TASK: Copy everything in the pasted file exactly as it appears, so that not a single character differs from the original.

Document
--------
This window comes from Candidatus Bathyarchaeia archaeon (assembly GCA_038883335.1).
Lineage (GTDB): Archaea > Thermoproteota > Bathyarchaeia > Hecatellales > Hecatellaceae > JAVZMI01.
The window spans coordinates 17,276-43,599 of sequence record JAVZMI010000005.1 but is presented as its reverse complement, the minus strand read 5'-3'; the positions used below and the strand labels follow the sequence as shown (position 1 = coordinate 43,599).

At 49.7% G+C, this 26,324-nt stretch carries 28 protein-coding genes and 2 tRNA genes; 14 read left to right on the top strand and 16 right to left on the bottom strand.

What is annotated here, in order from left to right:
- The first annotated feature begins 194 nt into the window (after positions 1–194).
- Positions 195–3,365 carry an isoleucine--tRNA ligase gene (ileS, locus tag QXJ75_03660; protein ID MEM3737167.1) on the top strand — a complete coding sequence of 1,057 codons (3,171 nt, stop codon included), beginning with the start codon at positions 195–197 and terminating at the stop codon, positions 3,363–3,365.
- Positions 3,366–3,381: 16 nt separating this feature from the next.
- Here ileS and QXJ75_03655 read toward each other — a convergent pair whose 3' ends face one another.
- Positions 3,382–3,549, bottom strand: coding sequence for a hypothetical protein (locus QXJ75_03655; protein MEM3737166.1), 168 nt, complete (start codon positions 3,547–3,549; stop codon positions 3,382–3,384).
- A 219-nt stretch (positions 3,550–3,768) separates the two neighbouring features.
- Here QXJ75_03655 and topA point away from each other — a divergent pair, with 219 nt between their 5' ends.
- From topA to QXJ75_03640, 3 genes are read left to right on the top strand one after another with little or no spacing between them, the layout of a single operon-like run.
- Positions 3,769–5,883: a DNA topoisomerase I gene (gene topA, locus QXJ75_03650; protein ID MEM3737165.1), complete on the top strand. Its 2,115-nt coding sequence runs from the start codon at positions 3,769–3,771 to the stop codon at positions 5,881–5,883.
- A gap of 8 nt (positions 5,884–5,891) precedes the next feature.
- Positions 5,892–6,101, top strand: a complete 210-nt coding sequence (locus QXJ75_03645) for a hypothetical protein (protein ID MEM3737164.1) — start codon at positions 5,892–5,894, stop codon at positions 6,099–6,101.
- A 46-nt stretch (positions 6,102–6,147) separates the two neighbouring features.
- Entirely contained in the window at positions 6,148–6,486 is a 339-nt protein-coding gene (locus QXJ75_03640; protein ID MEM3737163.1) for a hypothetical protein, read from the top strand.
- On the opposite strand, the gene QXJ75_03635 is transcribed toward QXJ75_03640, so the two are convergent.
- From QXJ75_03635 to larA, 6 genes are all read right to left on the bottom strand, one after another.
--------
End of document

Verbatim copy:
This window comes from Candidatus Bathyarchaeia archaeon (assembly GCA_038883335.1).
Lineage (GTDB): Archaea > Thermoproteota > Bathyarchaeia > Hecatellales > Hecatellaceae > JAVZMI01.
The window spans coordinates 17,276-43,599 of sequence record JAVZMI010000005.1 but is presented as its reverse complement, the minus strand read 5'-3'; the positions used below and the strand labels follow the sequence as shown (position 1 = coordinate 43,599).

At 49.7% G+C, this 26,324-nt stretch carries 28 protein-coding genes and 2 tRNA genes; 14 read left to right on the top strand and 16 right to left on the bottom strand.

What is annotated here, in order from left to right:
- The first annotated feature begins 194 nt into the window (after positions 1–194).
- Positions 195–3,365 carry an isoleucine--tRNA ligase gene (ileS, locus tag QXJ75_03660; protein ID MEM3737167.1) on the top strand — a complete coding sequence of 1,057 codons (3,171 nt, stop codon included), beginning with the start codon at positions 195–197 and terminating at the stop codon, positions 3,363–3,365.
- Positions 3,366–3,381: 16 nt separating this feature from the next.
- Here ileS and QXJ75_03655 read toward each other — a convergent pair whose 3' ends face one another.
- Positions 3,382–3,549, bottom strand: coding sequence for a hypothetical protein (locus QXJ75_03655; protein MEM3737166.1), 168 nt, complete (start codon positions 3,547–3,549; stop codon positions 3,382–3,384).
- A 219-nt stretch (positions 3,550–3,768) separates the two neighbouring features.
- Here QXJ75_03655 and topA point away from each other — a divergent pair, with 219 nt between their 5' ends.
- From topA to QXJ75_03640, 3 genes are read left to right on the top strand one after another with little or no spacing between them, the layout of a single operon-like run.
- Positions 3,769–5,883: a DNA topoisomerase I gene (gene topA, locus QXJ75_03650; protein ID MEM3737165.1), complete on the top strand. Its 2,115-nt coding sequence runs from the start codon at positions 3,769–3,771 to the stop codon at positions 5,881–5,883.
- A gap of 8 nt (positions 5,884–5,891) precedes the next feature.
- Positions 5,892–6,101, top strand: a complete 210-nt coding sequence (locus QXJ75_03645) for a hypothetical protein (protein ID MEM3737164.1) — start codon at positions 5,892–5,894, stop codon at positions 6,099–6,101.
- A 46-nt stretch (positions 6,102–6,147) separates the two neighbouring features.
- Entirely contained in the window at positions 6,148–6,486 is a 339-nt protein-coding gene (locus QXJ75_03640; protein ID MEM3737163.1) for a hypothetical protein, read from the top strand.
- On the opposite strand, the gene QXJ75_03635 is transcribed toward QXJ75_03640, so the two are convergent.
- From QXJ75_03635 to larA, 6 genes are all read right to left on the bottom strand, one after another.